Saturday, May 15, 2010

Taking the GPS for a drive.

After making a presentation on a proposed new site for Cahiague to the Huronia Chapter of the OAS on Th I realized that I had not completed charting A F Hunter's noted trail on my map. In order to facilitate this job with the greatest degree of accuracy available to me I decided to take my Garmin GPS out for a drive and plot what I could of what should remain of an old Indian trail that was reported to have run below the ridge on which our potential village may have been.
Opening up Google Earth I note a distinct past running along the route where the trail should have been. I took the coordinates for where this path crossed the road nearest our proposed site, entered them into my GPS unit and went for a drive back to the Silver Creek cluster area. Heading up the Telford line from Division street I looked eagerly for the signs of an old trail crossing on either side of the road and when I reached the coordinates set in my GPS I found what I had clearly seen on Google Earth, a natural gas pipeline cut right along the path  of what should have been the trail. I pulled out my topo map (Orillia 31 D/11) and looked for what I had been sure was the marking of a trail only to see (after closer inspection of the legend) that this was indeed marked as a gas pipeline.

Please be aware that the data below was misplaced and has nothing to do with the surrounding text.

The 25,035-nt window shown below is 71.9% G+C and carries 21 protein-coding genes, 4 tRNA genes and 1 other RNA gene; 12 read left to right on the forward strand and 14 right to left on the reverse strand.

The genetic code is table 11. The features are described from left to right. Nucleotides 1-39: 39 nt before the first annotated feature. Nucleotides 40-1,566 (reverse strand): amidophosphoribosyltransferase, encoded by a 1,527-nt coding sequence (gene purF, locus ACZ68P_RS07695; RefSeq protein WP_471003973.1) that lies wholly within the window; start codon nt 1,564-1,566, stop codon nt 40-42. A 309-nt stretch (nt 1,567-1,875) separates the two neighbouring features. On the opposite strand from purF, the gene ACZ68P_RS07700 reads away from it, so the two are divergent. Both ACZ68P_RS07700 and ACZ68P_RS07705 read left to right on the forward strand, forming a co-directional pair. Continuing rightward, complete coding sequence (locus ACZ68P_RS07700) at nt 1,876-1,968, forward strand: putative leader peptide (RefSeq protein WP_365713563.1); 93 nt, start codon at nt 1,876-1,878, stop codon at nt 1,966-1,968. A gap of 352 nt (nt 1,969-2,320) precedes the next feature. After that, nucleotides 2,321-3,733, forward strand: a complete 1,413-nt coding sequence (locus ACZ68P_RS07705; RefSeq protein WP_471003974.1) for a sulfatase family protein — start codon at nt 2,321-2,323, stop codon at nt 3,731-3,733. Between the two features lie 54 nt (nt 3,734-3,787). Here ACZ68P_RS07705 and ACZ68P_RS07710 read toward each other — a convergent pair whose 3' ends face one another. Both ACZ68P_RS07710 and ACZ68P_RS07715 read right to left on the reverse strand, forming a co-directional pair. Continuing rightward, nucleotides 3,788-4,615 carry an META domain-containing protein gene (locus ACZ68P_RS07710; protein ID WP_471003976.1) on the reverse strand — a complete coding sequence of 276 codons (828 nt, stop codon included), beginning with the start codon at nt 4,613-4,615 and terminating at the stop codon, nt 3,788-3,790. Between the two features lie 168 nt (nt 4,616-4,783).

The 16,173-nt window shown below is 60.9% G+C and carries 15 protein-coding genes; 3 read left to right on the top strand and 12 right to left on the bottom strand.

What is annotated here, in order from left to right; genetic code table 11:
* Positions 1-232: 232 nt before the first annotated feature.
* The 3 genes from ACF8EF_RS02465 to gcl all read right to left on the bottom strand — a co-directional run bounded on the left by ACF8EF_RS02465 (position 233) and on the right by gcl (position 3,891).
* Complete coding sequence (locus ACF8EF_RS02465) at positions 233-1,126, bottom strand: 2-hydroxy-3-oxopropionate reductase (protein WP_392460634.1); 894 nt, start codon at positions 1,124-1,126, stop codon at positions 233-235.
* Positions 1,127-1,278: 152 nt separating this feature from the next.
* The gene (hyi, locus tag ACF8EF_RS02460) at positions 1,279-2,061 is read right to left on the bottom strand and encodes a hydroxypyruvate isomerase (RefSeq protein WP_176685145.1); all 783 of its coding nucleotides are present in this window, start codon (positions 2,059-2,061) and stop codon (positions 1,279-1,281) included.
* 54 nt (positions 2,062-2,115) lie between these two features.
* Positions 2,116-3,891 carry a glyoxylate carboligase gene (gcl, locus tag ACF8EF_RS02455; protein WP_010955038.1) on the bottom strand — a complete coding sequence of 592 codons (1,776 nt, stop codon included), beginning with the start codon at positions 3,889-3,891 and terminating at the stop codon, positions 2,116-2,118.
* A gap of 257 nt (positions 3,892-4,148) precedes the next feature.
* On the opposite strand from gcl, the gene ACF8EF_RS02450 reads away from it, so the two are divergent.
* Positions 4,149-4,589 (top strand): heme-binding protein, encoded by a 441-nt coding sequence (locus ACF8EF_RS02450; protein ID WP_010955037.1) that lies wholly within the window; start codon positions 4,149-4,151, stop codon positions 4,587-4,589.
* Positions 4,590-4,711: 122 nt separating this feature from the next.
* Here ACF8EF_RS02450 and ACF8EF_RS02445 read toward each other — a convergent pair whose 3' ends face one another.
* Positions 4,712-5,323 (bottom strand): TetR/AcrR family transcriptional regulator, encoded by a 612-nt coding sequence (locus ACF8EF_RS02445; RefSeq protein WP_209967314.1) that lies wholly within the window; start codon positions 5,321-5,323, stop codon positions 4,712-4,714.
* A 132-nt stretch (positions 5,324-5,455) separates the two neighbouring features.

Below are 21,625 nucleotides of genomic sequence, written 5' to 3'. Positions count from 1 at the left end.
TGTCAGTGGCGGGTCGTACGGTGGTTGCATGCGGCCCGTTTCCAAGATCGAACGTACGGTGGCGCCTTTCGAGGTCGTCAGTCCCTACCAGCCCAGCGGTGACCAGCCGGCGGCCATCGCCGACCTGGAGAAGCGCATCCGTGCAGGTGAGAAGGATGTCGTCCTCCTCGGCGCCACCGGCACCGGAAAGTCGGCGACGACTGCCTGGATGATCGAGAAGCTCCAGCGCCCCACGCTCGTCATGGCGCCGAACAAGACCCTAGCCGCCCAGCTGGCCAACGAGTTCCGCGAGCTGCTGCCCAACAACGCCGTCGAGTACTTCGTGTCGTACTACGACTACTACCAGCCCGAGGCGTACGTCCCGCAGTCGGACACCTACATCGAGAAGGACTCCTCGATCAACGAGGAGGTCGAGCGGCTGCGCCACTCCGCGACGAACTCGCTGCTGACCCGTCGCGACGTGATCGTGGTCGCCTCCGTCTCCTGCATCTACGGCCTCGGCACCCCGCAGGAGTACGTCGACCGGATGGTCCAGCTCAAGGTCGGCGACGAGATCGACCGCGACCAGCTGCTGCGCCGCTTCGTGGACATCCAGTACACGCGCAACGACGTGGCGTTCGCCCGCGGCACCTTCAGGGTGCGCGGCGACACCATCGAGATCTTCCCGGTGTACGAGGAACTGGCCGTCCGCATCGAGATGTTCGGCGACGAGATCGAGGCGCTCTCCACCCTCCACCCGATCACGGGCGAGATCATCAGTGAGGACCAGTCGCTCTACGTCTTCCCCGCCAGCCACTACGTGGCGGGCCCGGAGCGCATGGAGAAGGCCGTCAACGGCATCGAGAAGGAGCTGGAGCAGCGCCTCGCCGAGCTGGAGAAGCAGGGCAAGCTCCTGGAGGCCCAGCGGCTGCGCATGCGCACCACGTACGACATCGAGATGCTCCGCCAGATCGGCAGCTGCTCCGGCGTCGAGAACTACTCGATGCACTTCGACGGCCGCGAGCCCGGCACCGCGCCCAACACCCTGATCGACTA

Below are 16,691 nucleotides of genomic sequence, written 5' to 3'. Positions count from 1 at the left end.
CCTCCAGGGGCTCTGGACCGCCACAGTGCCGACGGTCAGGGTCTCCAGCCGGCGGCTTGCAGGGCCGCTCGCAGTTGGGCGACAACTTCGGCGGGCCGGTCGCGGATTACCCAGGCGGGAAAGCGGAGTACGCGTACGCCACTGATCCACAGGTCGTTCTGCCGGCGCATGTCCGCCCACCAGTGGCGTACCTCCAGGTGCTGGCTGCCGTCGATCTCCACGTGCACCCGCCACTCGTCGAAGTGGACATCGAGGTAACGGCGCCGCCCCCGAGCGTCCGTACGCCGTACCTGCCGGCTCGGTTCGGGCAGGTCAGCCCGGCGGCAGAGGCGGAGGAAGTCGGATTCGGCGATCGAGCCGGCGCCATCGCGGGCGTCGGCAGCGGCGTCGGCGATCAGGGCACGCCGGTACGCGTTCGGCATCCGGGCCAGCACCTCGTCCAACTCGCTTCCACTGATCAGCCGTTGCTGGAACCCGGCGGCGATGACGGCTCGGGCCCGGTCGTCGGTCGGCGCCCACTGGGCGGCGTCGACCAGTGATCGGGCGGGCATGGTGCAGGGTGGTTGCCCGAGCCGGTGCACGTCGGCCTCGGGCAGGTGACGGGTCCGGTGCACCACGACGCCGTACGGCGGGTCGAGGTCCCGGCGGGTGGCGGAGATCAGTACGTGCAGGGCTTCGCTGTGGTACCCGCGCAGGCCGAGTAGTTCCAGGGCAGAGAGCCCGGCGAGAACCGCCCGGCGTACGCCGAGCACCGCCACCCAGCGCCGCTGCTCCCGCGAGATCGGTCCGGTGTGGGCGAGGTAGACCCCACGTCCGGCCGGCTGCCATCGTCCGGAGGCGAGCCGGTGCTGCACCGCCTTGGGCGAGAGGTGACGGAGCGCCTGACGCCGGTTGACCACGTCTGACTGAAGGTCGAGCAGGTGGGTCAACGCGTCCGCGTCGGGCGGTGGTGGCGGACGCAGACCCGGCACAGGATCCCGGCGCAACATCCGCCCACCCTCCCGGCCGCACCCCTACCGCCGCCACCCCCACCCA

Disappointed, yes, surprised, no. When one goes about the countryside looking for remnants of our early past we all to often find that the high sandy plateau where we think a village may have been is now a gravel pit mined for its resources or a large estate home taking advantage of a view. In this case we find a gas pipeline taking advantage of a narrow flat level ridge that was of at one time, for the same reasons the best place to forge a trail that ran from place to place and in this case perhaps from Cahiague to the Narrows.
Other than the obvious question of our failure to protect what might be considered by some as our cultural resources what can we gain from unfortunate circumstance. Did the contractors for this pipeline do an archaeological assessment prior to ripping out parts of this trail? Were they required to? If they did, is that report on file somewhere? If it is then perhaps some artifacts were recover and some studies done that may in fact assist us in identifying the nature of the village that this old now lost forever trail may have lead to. I have my doubts, but maybe.

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